Arizona State (3-0), ranked No. 22 in this week's Associated Press poll, prepares for what figures to be by far its toughest challenge of the season to this point on Saturday, when it will face No. 21 California (2-1) at Memorial Stadium in Berkeley, Calif. The game has a 12:30 p.m. start time locally, and will be televised regionally by ABC.
The last time these two teams met, the Sun Devils traveled to play the Golden Bears on the road was in the middle of the 2004 schedule. At the time ASU was 6-1 and ranked 20th in the country, having lost only to No. 1 USC several weeks prior.
The matchup was expected to be a good one, but the Sun Devils were soundly beaten 27-0 in a contest that saw the program's 109-game scoring streak end. ASU committed five turnovers, including a fumble on the opening kickoff and the mistakes led to three Cal touchdowns.
ASU also went 0-for-3 in their trips in the red zone (inside Cal's 20 yard-line) in the game despite a reported 92-percent success rate to that point in the season.
The Sun Devils have not beaten Cal since 2000, when it won 30-10 in Tempe. Cal coach Jeff Tedford, in his fifth season at Cal, is 3-0 against the Sun Devils since taking over the program in Berkeley.
Tedford has his team playing well in the last couple weeks after a rough opening start to the season at Tennessee, when it lost 35-18 (after being down 35-3 after three quarters). The Golden Bears came back to trounce Minnesota 42-17 a week later in their home opener before easily handling Portland State 42-16 last week.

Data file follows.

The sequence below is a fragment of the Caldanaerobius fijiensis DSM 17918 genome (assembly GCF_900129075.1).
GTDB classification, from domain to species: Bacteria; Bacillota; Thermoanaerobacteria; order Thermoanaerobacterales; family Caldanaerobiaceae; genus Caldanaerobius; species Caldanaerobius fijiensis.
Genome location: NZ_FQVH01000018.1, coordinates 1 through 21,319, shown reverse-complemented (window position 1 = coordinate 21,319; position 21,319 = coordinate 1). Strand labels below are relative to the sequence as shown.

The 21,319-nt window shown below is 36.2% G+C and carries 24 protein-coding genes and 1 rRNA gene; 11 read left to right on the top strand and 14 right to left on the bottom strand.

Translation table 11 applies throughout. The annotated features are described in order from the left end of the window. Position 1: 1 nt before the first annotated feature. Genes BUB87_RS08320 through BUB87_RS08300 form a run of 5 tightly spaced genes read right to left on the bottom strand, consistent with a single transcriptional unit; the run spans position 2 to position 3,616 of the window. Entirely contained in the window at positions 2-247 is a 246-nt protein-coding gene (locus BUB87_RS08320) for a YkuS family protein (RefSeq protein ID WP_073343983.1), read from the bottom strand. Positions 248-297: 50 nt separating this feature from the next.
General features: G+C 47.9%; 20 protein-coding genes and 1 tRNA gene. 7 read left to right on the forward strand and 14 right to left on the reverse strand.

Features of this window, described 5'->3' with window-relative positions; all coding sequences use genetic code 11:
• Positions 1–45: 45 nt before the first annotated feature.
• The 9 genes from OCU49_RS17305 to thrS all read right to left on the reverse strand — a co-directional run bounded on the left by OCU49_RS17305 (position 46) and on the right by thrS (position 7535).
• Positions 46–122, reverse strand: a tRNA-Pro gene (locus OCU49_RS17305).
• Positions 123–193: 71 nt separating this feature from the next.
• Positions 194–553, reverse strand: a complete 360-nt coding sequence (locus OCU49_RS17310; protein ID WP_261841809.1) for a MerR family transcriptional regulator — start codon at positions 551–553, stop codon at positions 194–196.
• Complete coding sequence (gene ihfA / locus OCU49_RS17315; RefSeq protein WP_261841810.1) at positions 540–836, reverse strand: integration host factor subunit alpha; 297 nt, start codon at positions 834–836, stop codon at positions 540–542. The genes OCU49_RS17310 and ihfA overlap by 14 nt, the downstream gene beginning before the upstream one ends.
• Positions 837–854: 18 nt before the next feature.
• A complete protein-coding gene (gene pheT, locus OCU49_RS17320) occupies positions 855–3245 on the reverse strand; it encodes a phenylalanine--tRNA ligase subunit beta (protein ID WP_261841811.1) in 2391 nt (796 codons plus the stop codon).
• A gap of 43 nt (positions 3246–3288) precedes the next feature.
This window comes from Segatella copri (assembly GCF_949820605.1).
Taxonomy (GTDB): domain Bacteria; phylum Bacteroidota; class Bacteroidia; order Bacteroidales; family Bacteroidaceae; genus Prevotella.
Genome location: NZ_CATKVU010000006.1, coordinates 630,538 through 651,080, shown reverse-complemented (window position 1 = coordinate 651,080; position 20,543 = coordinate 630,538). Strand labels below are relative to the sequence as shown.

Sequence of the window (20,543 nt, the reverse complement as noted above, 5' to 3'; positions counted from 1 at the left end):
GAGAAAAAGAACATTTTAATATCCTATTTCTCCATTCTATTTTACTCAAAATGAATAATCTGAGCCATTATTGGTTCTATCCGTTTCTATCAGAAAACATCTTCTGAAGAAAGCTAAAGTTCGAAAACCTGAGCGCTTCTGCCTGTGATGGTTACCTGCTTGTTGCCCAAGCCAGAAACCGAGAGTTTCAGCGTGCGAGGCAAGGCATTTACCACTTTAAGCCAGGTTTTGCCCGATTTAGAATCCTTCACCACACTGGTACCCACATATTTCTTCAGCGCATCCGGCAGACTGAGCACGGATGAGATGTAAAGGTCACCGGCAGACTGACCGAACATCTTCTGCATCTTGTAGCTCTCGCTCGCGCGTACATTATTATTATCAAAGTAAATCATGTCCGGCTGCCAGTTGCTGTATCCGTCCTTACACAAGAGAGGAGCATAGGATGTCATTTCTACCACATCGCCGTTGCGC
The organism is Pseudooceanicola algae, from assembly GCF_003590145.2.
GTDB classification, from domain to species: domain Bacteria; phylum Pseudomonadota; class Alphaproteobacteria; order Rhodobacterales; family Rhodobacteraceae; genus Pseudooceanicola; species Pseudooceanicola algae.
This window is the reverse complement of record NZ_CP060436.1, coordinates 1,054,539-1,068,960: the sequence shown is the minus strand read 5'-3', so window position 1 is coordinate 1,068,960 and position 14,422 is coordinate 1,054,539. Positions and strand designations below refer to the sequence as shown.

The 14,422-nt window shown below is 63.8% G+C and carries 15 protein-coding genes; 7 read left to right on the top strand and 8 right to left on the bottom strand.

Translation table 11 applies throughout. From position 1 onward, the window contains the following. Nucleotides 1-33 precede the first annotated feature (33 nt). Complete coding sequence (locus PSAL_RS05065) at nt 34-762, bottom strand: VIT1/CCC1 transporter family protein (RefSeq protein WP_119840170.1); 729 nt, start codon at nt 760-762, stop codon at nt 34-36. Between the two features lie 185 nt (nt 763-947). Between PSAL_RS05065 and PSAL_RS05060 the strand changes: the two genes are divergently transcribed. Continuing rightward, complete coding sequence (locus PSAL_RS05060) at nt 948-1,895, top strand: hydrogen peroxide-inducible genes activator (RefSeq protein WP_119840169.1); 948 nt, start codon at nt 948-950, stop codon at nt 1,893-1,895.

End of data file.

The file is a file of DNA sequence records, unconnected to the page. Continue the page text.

Offensively the Golden Bears are relatively similar to ASU stylistically, though the Sun Devils use more two-tight end sets. Tedford has the group using more of a spread formation this season and it seems to be working well.
Quarterback Nate Longshore won the team's starting nod last season as redshirt freshman but he suffered an ankle injury in the first half of the team's opener and was lost for the season. Essentially, this is his first year as the team's quarterback and it will be his first-ever Pac-10 game.
Longshore has completed 48-of-74 attempts for 610 yards and six touchdowns with two interceptions for a passer rating of 155.46. By comparison, ASU sophomore quarterback Rudy Carpenter's is currently the No. 10 performer in the country in the statistical category, at 169.46.
While Longshore has performed very well, especially in the team's two home games, the Cal offense is heavily reliant on its run game, with one of the nation's top backs, 5-foot-11, 217 pound junior Marshawn Lynch leading the way, and highly capable 5-foot-8, 180 pound junior Justin Forsett backing him up.